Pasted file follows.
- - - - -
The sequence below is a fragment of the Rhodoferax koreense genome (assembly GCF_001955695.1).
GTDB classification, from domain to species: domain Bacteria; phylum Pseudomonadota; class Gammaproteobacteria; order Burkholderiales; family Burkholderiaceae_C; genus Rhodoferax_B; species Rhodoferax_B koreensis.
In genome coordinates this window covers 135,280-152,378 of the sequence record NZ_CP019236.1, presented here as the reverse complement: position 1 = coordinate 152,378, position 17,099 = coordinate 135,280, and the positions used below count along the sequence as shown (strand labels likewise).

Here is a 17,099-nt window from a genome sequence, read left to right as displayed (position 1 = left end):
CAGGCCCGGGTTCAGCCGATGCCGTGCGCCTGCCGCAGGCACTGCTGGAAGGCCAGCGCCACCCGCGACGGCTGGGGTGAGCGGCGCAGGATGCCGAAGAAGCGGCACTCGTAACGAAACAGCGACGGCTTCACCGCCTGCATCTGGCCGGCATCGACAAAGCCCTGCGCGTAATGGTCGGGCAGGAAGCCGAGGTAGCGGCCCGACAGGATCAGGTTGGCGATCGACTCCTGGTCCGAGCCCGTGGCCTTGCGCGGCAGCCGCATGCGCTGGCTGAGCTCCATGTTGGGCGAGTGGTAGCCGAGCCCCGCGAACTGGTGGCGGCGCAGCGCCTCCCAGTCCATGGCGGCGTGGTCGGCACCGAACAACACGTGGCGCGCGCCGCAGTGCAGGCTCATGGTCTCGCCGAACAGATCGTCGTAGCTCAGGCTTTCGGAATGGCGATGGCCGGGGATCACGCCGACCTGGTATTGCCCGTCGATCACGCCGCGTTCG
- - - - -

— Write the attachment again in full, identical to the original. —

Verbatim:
The sequence below is a fragment of the Rhodoferax koreense genome (assembly GCF_001955695.1).
GTDB classification, from domain to species: domain Bacteria; phylum Pseudomonadota; class Gammaproteobacteria; order Burkholderiales; family Burkholderiaceae_C; genus Rhodoferax_B; species Rhodoferax_B koreensis.
In genome coordinates this window covers 135,280-152,378 of the sequence record NZ_CP019236.1, presented here as the reverse complement: position 1 = coordinate 152,378, position 17,099 = coordinate 135,280, and the positions used below count along the sequence as shown (strand labels likewise).

Here is a 17,099-nt window from a genome sequence, read left to right as displayed (position 1 = left end):
CAGGCCCGGGTTCAGCCGATGCCGTGCGCCTGCCGCAGGCACTGCTGGAAGGCCAGCGCCACCCGCGACGGCTGGGGTGAGCGGCGCAGGATGCCGAAGAAGCGGCACTCGTAACGAAACAGCGACGGCTTCACCGCCTGCATCTGGCCGGCATCGACAAAGCCCTGCGCGTAATGGTCGGGCAGGAAGCCGAGGTAGCGGCCCGACAGGATCAGGTTGGCGATCGACTCCTGGTCCGAGCCCGTGGCCTTGCGCGGCAGCCGCATGCGCTGGCTGAGCTCCATGTTGGGCGAGTGGTAGCCGAGCCCCGCGAACTGGTGGCGGCGCAGCGCCTCCCAGTCCATGGCGGCGTGGTCGGCACCGAACAACACGTGGCGCGCGCCGCAGTGCAGGCTCATGGTCTCGCCGAACAGATCGTCGTAGCTCAGGCTTTCGGAATGGCGATGGCCGGGGATCACGCCGACCTGGTATTGCCCGTCGATCACGCCGCGTTCG